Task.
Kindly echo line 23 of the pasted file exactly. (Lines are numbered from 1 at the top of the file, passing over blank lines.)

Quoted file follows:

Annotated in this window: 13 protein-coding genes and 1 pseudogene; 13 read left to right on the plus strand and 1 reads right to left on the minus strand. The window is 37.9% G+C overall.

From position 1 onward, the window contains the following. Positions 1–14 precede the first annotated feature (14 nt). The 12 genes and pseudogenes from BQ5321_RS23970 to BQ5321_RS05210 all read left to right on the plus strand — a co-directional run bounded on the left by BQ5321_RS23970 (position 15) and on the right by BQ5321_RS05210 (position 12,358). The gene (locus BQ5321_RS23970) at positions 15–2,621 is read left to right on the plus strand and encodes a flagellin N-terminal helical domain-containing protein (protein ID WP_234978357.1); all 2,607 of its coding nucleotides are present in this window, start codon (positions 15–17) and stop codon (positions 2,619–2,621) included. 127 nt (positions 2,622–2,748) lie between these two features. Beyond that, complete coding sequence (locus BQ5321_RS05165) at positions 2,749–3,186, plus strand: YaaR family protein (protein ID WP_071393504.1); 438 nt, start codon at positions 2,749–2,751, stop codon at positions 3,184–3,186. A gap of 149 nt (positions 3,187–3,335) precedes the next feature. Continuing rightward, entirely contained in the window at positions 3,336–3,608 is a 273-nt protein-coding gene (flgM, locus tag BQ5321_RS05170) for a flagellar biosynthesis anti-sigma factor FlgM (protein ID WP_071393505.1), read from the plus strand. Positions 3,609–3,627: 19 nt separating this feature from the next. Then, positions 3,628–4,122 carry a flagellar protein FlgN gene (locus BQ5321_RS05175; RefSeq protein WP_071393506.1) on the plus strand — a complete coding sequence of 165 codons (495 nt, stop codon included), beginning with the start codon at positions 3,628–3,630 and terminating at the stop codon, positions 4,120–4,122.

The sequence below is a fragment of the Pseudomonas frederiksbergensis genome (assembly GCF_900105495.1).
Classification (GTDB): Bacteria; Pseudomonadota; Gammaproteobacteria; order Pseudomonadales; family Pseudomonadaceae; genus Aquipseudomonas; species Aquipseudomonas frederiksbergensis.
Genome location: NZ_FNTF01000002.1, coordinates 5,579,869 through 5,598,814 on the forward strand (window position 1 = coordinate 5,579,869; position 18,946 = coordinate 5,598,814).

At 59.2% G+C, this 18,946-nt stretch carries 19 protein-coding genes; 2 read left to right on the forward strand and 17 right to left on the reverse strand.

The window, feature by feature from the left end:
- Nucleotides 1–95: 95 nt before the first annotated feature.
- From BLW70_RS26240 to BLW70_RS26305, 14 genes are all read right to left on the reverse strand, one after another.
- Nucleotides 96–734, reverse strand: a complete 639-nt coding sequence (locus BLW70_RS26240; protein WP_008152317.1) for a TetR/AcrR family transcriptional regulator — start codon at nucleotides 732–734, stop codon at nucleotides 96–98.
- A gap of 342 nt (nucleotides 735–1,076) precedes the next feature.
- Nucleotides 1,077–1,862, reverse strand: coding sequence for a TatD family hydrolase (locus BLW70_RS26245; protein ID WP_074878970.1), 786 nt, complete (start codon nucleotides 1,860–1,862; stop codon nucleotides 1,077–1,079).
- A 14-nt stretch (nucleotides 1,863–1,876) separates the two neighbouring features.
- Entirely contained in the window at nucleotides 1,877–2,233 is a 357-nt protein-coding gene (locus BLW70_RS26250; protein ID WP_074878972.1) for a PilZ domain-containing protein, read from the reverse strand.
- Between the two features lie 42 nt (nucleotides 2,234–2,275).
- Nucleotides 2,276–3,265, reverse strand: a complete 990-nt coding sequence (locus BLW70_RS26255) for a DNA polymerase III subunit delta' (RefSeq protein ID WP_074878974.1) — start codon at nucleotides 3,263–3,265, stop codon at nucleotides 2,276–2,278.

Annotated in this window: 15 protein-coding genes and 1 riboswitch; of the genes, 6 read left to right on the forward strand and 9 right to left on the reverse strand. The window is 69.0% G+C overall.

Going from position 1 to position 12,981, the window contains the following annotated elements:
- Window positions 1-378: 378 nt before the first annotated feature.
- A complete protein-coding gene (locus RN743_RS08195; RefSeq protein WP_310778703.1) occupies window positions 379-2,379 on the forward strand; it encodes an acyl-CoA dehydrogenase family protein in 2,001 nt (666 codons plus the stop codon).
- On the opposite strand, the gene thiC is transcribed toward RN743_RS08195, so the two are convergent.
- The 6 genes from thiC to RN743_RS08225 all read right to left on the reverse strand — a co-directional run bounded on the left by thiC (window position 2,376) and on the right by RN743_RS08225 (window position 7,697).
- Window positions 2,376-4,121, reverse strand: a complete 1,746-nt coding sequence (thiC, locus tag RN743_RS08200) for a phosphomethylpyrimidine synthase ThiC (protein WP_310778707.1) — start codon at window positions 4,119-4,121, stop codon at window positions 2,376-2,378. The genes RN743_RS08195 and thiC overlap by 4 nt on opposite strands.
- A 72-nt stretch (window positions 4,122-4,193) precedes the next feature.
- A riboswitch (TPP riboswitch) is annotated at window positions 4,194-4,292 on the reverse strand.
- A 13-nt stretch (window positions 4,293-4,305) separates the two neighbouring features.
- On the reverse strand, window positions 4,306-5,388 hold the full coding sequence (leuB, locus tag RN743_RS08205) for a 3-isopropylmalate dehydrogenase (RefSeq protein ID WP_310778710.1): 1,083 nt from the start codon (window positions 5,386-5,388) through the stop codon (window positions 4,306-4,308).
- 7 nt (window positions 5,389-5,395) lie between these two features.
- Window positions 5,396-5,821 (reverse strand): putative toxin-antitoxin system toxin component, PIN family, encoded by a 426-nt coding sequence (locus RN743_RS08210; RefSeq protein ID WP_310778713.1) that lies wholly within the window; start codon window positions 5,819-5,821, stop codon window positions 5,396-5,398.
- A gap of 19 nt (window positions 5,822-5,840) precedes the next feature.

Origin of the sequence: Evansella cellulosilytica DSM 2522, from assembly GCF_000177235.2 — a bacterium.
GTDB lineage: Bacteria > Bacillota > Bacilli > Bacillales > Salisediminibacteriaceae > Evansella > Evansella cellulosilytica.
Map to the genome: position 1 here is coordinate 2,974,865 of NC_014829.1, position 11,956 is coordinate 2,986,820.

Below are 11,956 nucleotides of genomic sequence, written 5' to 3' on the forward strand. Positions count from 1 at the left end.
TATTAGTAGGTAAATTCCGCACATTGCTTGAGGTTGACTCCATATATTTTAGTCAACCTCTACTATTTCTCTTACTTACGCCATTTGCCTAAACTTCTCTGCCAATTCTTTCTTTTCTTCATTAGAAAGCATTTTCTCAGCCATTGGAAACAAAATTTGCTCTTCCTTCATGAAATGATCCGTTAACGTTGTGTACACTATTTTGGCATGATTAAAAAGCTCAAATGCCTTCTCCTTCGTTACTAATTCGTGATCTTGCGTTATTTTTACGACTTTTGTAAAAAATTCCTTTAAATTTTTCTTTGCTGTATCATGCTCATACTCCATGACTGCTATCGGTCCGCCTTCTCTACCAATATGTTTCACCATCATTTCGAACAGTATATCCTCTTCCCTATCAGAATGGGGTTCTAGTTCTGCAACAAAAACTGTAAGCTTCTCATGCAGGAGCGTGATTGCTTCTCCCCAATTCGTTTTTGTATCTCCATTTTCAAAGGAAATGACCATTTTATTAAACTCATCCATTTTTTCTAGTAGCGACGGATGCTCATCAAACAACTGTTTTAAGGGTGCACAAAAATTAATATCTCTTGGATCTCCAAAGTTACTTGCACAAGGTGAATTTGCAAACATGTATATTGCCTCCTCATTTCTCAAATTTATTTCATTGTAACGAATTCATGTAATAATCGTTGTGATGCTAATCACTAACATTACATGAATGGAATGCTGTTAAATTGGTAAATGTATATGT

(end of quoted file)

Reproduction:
- Window positions 2,376-4,121, reverse strand: a complete 1,746-nt coding sequence (thiC, locus tag RN743_RS08200) for a phosphomethylpyrimidine synthase ThiC (protein WP_310778707.1) — start codon at window positions 4,119-4,121, stop codon at window positions 2,376-2,378. The genes RN743_RS08195 and thiC overlap by 4 nt on opposite strands.